Industrial Ecology as Regional Corporate Sustainability System
|Dr. Leo Baas,|
Erasmus University Rotterdam,
|Industrial ecology, described as: `an integrated system, in which the consumption of energy and materials is optimised and the effluents of one process serve as the raw material(s) or energy for another process,’ is a well-known concept worldwide. The industrial ecology concept was introduced to industrial leaders as a prevention-oriented paradigm for achieving cleaner industry and more sustainable communities. The Industrial Symbiosis approach in Kalundborg (|
Industrial routines are embedded in unsustainable practices that are difficult to change. The complexity and uncertainties of new concepts are often approached with ignorance and misperception.
The complex system of Eco-Industrial Parks involving different companies and actors (including their different activities and targets) that is required for the existence and development of industrial ecology in a region is an important, but time-consuming variable. The integration of economic, environmental and social dimensions in industrial activities is increasingly perceived as a necessary condition for a sustainable society. In the recent decade, global trends in environment related issues within multi-national corporations have incorporated different dimensions in the concepts of environmental management (ecology), cleaner production (ecology, economy), industrial ecology (ecology, economy) and corporate social responsibility (ecology, economy, social aspects).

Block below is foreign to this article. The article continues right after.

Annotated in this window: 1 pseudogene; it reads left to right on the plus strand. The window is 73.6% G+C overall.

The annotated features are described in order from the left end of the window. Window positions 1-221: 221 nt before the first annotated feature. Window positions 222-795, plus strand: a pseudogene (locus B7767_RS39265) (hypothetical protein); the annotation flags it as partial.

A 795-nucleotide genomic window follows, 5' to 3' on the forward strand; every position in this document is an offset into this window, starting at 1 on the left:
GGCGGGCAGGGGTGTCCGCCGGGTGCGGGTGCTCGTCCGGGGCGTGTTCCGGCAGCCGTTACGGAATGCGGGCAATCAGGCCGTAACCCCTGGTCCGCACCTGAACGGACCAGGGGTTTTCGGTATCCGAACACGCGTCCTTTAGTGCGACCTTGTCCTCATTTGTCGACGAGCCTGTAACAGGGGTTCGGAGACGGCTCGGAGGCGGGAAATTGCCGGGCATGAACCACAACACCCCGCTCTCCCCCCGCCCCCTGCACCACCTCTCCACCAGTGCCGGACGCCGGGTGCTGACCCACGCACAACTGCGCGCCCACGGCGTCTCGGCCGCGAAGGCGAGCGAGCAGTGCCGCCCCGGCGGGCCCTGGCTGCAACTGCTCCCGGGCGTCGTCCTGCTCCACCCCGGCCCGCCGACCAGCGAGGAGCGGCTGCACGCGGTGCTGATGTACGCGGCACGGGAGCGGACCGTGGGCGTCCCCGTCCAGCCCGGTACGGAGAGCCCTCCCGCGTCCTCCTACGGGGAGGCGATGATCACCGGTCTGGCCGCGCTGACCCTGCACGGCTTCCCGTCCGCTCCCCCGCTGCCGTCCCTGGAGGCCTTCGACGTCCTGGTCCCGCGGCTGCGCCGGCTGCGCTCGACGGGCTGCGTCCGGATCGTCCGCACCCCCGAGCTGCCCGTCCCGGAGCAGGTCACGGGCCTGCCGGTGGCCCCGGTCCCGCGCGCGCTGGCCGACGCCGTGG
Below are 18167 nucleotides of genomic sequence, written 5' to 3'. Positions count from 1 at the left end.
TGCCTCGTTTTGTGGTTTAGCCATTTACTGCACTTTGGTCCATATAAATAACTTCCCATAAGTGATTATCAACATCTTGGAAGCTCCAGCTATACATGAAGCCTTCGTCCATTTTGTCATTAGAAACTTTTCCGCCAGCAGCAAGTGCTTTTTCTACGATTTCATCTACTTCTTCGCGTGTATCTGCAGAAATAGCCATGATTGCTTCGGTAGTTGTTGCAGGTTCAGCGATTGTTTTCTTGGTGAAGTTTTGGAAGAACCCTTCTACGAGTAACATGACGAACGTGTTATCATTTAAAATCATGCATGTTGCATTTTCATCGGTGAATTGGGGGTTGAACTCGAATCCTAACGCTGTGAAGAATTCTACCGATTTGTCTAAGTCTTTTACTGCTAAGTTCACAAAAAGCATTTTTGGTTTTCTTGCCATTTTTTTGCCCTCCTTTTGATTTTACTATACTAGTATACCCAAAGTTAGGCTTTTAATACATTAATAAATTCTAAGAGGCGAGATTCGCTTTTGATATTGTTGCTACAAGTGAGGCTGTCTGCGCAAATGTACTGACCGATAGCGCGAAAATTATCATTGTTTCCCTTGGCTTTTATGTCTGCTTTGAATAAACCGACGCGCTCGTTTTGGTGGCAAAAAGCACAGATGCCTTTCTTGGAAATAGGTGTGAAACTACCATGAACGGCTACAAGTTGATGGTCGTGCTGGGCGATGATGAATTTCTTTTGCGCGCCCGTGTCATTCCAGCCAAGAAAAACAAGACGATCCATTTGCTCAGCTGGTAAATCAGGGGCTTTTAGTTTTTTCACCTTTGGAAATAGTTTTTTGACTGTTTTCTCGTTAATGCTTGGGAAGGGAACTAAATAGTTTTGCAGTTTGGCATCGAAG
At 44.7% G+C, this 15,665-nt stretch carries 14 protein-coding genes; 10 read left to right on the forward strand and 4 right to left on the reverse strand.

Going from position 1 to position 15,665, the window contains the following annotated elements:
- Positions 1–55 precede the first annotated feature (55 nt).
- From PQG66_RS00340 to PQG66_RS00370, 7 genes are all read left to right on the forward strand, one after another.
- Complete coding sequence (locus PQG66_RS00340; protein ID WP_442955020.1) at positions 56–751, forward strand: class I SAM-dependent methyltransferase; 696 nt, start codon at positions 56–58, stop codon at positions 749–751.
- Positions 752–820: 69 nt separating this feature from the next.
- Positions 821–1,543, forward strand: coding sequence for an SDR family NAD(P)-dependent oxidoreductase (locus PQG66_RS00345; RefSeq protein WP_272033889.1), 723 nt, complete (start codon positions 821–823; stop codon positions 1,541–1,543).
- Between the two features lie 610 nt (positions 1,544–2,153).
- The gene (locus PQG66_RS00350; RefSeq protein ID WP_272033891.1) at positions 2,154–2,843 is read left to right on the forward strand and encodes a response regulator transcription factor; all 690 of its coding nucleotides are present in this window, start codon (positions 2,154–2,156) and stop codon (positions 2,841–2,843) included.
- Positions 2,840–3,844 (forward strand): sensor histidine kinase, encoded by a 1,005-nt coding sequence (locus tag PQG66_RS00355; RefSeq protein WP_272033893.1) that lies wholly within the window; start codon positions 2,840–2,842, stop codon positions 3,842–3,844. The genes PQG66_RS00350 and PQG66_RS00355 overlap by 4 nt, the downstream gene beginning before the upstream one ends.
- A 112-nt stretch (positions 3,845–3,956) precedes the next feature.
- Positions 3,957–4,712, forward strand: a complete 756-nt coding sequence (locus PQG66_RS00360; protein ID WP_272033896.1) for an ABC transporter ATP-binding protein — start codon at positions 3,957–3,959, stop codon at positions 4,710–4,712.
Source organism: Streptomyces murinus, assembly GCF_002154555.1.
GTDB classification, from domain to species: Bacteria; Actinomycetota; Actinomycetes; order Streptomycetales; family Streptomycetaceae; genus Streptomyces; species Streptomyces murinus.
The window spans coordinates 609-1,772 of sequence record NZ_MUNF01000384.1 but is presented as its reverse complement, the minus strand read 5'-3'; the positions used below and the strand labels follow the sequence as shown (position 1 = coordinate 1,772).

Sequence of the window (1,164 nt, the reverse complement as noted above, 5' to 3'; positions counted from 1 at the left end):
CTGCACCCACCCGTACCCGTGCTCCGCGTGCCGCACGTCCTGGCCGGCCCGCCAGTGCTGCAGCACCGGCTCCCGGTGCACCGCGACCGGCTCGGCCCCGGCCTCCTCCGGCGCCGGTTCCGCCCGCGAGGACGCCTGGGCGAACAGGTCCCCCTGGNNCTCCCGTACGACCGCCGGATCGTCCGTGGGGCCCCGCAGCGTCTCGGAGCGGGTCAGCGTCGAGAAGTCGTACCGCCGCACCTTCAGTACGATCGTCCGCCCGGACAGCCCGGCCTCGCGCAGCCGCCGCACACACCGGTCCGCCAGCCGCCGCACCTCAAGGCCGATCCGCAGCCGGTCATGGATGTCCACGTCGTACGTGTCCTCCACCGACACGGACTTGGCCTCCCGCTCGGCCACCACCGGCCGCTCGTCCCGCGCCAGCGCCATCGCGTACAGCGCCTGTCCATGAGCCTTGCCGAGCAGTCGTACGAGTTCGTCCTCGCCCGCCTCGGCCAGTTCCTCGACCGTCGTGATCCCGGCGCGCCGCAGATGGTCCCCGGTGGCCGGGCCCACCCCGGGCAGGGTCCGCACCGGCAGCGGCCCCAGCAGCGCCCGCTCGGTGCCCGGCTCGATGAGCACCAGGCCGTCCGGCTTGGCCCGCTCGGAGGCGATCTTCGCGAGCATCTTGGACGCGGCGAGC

Considering the practical experiences of the introduction and dissemination of industrial ecology from a systemic perspective, the concept is addressing material and energy streams as they result from human activities. The presentation will reflect to three social science dimensions:
1. These activities do not occur in a vacuum, they are embedded, that is, they are shaped by the context in which they occur, described in terms of cognitive, structural, cultural, political, spatial and temporal embeddedness (Boons, Baas, 2006).
3. The type of capabilities that are needed for changes beyond status quo solutions (Baas, Boons, 2007).
The social science dimensions will be connected to ongoing developments in the
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